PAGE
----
Old
Default
Sat Jul 02, 2011, 07:22 PM
(#5)
JDean's Avatar
Since: Aug 2010
Posts: 3,145
BronzeStar
IF THIS IS A PSO MTT:

You gotta slow WAY DOWN with top pair/2nd kicker as soon as an opponent calls your flop bet behind a check. Chips are just too valuable in those events to be losing a large % of your stakc with "only" a 1 pair hand.

IF THIS IS A "NORMAL" MTT:

What JWK said...

With only a single raiser in front of you, you are better off making a small 3-bet when you hold AQo, and have position. AQo is a pretty solid hand, ESPECIALLY versus someone with only enough "faith" in their holding to make a min raise. DEEP MONEY min raises are most often made by someone who likes to think of themselves as a "small ball" player. Those sorts like to get involved in a lot of pots, and have a WIDE range, so your AQo plays pretty well versus them. The big thing you want to avoid is "allowing" the blinds to come along at a discount, with pretty decent pot odds.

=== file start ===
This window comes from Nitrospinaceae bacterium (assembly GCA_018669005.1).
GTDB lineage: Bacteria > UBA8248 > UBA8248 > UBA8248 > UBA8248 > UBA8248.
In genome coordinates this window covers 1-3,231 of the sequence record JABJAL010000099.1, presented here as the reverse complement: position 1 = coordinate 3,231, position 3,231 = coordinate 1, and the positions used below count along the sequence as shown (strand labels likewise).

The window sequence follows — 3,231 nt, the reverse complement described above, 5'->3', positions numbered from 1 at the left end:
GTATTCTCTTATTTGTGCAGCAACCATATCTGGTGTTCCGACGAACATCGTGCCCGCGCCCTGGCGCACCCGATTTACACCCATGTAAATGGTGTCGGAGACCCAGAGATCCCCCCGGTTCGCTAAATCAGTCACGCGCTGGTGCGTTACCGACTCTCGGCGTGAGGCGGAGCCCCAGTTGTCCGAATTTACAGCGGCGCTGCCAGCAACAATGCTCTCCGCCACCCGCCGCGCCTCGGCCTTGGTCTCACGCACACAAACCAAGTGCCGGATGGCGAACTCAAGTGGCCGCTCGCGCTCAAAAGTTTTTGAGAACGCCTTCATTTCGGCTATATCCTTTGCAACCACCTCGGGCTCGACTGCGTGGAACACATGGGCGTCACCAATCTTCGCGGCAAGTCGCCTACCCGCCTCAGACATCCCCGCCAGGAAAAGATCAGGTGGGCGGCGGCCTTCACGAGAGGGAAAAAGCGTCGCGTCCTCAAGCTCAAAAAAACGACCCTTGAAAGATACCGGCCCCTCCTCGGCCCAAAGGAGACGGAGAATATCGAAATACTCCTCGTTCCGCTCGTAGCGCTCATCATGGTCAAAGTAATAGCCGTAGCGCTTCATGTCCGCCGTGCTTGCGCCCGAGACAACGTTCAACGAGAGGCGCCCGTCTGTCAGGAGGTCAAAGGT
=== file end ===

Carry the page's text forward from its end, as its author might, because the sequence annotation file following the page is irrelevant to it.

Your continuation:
Your thoughts regarding conservation of chips early on because AQo is not a "monster" is admirable, but a bit mis-placed. A "standard" sized 3Bet by you would be on the order of about 90 to 120 total to go. In no case should it represent an amount which "commits" you if the open raiser 4Bets, so it will be pretty easy to re-coup a "loss" that size if he does 4Bet (which you probably should then fold).

The key thought is that you have 2 ways to win when you bet or raise, by holding the best hand at showdown OR by (possibly) making a BETTER hand (such as 33/44/55) FOLD. That is the basis of good AGGRESSIVE poker, where what you did was indicative of a more passive style...